Peggs Run has filed a preliminary objection contesting the jurisdiction of this Court and a preliminary objection in the nature of a demurrer. In that first preliminary objection Peggs Run contends that the Department has in the past and is presently seeking imposition of criminal sanctions against Peggs Run and has thereby effected an election of remedies precluding the present action.
[W]e have no difficulty in accepting the conclusion that both the criminal penalties as well as the abatement remedies may be applied against a violator of The Clean Streams Law. Section 701, 35 P.S. § 691.701, clearly declares it the purpose of the act to provide additional and cumulative remedies to abate the pollution of the waters of this Commonwealth.
Department of Environmental Resources v. Fleetwood Borough Authority, 21 Pa. Commonwealth Ct. 349, 352-3, 346 A.2d 867, 869 (1975).
In the second preliminary objection Peggs Run contends that the Department's complaint is a civil action restrained by the Bankruptcy Code. The main thrust of Peggs Run's argument is that the Bankruptcy Code provides for an automatic stay preventing all creditors from pursuing normal legal processes against the debtor's estate. Section 362 of the Bankruptcy Code provides in pertinent part:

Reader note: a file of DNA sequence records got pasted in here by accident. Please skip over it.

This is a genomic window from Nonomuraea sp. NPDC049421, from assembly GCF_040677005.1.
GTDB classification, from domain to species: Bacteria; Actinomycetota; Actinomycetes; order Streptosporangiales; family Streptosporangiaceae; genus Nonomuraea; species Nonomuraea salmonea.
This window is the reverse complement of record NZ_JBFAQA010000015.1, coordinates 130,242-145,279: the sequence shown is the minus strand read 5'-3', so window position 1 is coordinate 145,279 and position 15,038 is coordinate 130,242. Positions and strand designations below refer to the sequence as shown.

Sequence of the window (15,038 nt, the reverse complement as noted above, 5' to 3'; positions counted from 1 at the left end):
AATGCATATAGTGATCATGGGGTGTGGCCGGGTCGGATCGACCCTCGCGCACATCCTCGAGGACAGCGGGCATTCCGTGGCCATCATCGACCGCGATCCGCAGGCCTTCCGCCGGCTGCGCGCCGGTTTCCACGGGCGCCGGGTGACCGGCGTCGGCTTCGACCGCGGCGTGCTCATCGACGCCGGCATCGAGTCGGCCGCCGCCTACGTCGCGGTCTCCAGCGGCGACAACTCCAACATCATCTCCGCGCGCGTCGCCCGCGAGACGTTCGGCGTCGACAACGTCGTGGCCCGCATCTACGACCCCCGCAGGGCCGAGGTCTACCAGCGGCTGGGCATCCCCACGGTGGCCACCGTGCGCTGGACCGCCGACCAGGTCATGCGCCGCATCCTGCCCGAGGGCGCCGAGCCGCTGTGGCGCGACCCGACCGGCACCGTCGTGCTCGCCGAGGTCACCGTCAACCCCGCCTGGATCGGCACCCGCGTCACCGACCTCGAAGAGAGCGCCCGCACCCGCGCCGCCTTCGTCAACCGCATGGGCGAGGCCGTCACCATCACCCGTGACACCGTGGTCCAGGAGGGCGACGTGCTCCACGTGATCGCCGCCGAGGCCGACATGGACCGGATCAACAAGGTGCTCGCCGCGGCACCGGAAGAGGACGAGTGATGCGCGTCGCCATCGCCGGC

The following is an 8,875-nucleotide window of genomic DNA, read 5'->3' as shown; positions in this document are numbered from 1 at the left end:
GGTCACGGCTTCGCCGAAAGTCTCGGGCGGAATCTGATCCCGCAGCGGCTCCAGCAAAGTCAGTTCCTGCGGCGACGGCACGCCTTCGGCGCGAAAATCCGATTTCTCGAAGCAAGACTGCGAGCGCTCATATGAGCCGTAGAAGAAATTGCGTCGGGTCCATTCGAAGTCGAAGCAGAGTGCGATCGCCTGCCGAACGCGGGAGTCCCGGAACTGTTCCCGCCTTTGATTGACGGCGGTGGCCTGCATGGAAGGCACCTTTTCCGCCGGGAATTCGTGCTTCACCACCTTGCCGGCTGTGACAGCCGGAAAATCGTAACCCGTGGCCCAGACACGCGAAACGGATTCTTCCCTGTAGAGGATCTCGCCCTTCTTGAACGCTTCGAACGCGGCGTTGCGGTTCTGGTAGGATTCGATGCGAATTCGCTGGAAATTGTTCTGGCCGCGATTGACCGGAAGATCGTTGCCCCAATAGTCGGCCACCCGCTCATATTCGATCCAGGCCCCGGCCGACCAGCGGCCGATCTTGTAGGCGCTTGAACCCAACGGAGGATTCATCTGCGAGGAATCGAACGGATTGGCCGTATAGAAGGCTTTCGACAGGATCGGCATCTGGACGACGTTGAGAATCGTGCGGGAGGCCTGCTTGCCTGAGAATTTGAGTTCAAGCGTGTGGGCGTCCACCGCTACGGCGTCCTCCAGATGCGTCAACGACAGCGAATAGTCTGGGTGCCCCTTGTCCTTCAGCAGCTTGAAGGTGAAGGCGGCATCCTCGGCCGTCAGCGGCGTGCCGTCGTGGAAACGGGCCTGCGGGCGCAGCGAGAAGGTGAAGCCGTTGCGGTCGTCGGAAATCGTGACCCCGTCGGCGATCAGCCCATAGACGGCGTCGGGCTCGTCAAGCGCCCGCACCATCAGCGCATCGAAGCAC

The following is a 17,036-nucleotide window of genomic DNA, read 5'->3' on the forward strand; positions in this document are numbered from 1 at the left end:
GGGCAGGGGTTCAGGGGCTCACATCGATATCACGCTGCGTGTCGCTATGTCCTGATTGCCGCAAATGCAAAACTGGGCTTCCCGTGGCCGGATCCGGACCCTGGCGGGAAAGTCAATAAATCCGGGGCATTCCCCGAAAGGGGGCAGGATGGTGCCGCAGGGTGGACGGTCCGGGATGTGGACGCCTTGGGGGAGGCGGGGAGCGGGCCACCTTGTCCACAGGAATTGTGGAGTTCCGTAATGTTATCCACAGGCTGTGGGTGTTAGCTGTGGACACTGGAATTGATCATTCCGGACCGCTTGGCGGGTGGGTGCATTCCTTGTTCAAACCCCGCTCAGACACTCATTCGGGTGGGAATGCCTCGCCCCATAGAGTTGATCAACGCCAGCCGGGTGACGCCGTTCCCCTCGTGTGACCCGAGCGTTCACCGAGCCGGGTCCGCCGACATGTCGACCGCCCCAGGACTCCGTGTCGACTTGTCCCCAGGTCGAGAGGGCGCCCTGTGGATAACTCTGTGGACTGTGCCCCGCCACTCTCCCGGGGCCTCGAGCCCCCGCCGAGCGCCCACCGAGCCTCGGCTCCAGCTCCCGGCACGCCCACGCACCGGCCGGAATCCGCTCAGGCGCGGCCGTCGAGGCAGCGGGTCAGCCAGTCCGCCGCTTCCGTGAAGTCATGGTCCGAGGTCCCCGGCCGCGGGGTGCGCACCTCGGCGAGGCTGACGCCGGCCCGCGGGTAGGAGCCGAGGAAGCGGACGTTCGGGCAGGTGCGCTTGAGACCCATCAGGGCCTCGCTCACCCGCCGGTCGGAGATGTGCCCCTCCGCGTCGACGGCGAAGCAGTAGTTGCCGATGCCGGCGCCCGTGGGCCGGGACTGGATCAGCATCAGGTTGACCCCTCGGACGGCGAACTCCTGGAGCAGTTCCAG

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§ 362. Automatic stay
(a) Except as provided in subsection (b) of this section, a petition filed under section 301, 302, or 303 of this title operates as a stay, applicable to all entities, of --
(1) the commencement or continuation, including the issuance or employment of process, of a judicial, administrative, or other proceeding against the debtor that was or could have been commenced before the commencement of the case under this title, or to recover a claim against the debtor that arose before the commencement of the case under this title;